It being one of the great, fundamental principles of the American governments, that the people are the sovereign, and those who administer the government their agents, and servants, not their kings and masters, it would have been a political solecism to have permitted the smallest restraint upon the right of the people to enquire into, censure, approve, punish or reward their agents according to their merit, or demerit. The constitution, therefore, secures to them the unlimited right to do this, either by speaking, writing, printing, or by any other mode of publishing, which they may think proper. This being the only mode by which the responsibility of the agents of the public can be secured, and practically enforced, the smallest infringement of the rights guaranteed by this article, must threaten the total subversion of the government. For a representative democracy ceases to exist the moment that the public functionaries are by any means absolved from their responsibility to their constituents; and this happens whenever the constituent can be restrained in any manner from speaking, writing, or publishing his opinions upon any public measure, or upon the conduct of those who may advise or execute it.
Our state bill of rights declares, that the freedom of the press is one of the great bulwarks of liberty, and can never he restrained but by despotic governments. The constitutions of most of the other states in the union contain articles to the same effect. When the constitution of the United States was adopted by the convention of Virginia, they inserted the following declaration in the instrument of ratification: "that among other essential rights, the liberty of conscience, and of the press, cannot be cancelled, abridged, restrained, or modified by any authority of the United States."
An ingenious foreigner seems to have been a good deal puzzled to discover the law which establishes the freedom of the press in England: after many vain researches, he concludes, (very rightly, as it relates to that government,) that the liberty of the press there, is grounded on its not being prohibited 242. But with us, there is a visible solid foundation to be met with in the constitutional declarations which we have noticed. The English doctrine, therefore, that the liberty of the press consists only in this, that there shall be no previous restraint laid upon the publication of any thing which any person may think proper, as was formerly the case in that country, is not applicable to the nature of our government, and still less to the express tenor of the constitution. That this necessary and invaluable liberty has been sometimes abused, and "carried to excess; that it has sometimes degenerated into licentiousness, is seen and lamented; but the remedy has not been discovered. Perhaps it is an evil inseparable from the good to which it is allied: perhaps it is a shoot which cannot be stripped from the stalk, without wounding vitally the plant from which it is torn. However desirable those measures might be which correct without enslaving the press, they have never yet been devised in America 243."
It may be asked; is there no protection for any man in America from the wanton, malicious, and unfounded attacks of envenomed calumny? Is there no security for his good name? Is there no value put upon reputation? No reparation for an injury done to it?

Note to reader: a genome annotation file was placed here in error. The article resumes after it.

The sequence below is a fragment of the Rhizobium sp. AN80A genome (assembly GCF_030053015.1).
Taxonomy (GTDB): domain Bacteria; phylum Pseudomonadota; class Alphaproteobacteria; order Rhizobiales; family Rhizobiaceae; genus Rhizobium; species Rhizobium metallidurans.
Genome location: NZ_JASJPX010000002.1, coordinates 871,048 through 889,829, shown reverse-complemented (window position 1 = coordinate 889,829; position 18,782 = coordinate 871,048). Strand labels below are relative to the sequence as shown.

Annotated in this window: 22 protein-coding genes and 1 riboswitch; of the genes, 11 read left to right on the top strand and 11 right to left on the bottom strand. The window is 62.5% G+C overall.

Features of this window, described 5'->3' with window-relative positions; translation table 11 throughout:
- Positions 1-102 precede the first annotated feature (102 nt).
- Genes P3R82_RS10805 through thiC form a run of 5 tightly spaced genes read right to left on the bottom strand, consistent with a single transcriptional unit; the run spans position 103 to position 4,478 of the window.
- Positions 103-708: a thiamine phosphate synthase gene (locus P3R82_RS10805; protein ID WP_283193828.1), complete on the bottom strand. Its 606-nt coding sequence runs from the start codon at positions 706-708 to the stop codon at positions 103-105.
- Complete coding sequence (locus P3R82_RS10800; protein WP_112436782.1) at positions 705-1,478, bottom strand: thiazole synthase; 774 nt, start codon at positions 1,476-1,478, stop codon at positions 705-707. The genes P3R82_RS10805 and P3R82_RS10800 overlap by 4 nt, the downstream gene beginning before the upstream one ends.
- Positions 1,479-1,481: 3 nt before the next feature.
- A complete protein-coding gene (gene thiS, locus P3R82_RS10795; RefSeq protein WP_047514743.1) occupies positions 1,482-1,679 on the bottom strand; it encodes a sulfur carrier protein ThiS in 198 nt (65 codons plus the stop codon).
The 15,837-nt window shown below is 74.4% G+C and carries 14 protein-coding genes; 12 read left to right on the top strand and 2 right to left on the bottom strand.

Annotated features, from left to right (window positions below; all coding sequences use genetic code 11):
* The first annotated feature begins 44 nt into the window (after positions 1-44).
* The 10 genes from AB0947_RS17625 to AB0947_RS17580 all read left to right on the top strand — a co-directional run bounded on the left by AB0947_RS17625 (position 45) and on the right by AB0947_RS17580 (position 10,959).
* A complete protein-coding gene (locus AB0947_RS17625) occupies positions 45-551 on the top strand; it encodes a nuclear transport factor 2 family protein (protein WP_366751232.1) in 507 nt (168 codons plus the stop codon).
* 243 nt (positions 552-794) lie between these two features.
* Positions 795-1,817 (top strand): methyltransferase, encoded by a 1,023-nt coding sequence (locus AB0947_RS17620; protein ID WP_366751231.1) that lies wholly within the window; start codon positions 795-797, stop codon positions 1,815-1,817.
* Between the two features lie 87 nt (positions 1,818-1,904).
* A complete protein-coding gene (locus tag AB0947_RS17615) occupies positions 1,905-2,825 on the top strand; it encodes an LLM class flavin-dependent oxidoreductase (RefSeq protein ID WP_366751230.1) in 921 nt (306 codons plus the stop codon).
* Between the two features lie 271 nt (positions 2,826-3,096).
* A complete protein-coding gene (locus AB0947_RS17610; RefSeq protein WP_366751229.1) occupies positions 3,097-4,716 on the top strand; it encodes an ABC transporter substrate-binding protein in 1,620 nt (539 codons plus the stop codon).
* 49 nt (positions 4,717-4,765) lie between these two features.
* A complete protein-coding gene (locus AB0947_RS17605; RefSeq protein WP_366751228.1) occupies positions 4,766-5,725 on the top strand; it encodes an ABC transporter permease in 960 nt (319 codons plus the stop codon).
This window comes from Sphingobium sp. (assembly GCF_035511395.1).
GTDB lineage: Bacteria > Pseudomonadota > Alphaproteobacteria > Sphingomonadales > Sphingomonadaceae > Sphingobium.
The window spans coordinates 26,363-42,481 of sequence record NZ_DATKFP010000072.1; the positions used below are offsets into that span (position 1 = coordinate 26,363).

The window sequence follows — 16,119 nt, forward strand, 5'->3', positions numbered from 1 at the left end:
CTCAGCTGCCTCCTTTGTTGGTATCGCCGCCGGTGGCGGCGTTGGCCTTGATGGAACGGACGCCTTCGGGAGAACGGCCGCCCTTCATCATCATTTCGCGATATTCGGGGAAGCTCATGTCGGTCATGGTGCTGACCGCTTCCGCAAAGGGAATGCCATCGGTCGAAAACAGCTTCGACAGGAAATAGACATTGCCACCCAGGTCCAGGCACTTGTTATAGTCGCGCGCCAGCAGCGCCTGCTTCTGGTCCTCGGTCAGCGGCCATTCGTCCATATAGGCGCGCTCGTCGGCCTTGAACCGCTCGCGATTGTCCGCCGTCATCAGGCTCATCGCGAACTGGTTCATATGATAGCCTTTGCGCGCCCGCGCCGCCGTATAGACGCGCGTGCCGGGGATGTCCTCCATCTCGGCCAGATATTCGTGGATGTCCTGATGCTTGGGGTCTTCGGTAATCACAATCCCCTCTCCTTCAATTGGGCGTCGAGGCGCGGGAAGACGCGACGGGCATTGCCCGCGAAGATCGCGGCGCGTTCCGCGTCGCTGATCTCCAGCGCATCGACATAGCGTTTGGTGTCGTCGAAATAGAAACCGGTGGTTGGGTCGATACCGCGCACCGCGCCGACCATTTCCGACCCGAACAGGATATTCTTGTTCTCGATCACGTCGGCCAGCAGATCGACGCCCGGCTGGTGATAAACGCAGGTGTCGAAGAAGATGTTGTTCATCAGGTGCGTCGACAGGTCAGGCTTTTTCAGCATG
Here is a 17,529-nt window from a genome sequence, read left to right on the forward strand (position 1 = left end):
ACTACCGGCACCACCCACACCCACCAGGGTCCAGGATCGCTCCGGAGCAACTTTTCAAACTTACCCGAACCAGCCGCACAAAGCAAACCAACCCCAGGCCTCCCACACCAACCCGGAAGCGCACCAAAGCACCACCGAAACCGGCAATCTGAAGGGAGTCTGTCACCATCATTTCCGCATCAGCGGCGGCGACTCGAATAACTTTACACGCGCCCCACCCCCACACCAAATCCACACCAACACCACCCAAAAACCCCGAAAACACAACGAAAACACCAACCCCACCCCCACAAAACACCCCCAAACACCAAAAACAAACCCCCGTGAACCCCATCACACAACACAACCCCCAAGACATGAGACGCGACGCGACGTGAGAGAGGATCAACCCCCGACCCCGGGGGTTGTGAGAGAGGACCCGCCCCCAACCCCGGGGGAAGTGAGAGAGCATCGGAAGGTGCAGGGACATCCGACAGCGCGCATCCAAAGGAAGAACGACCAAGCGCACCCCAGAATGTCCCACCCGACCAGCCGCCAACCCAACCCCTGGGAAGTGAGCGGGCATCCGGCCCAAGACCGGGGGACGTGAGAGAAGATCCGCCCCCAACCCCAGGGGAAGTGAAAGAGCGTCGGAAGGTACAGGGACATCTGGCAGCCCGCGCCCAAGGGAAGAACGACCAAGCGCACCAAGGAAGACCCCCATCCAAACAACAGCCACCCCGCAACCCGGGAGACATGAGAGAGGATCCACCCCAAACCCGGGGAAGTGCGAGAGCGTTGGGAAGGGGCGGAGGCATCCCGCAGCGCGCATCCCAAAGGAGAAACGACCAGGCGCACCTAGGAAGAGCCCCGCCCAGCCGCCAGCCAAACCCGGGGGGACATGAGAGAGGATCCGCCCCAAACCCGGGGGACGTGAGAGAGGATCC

To this we may answer with confidence, that the judicial courts of the respective states are open to all persons alike, for the redress of injuries of this nature; there, no distinction is made between one individual and another; the farmer, and the man in authority, stand upon the same ground: both are equally entitled to redress for any false aspersion on their respective characters, nor is there any thing in our laws or constitution which abridges this right. But the genius of our government will not permit the federal legislature to interfere with the subject; and the federal courts are, I presume, equally restrained by the principles of the constitution, and the amendments which have since been adopted.
Such, I contend, is the true interpretation of the constitution of the United States: it has received a very different interpretation both in congress and in the federal courts. This will form a subject for a discussion on the freedom of the press, which the student will find more at large in another place.
The same article secures to the people the right of assembling peaceably; and of petitioning the government for the redress of grievances. The convention of Virginia proposed an article expressed in terms more consonant with the nature of our representative democracy, declaring, that the people have a right, peaceably to assemble together to consult for their common good, or to instruct their representatives: that every freeman has a right to petition, or apply to the legislature, for the redress of grievances. This is the language of a free people asserting their rights: the other savours of that stile of condescension, in which favours are supposed to be granted. In England, no petition to the king, or either house of parliament for any alteration in church or state, shall be signed by above twenty persons, unless the matter thereof be approved by three justices of the peace, or a major part of the grand-jury in the county; nor be presented by more than ten persons. In America, there is no such restraint.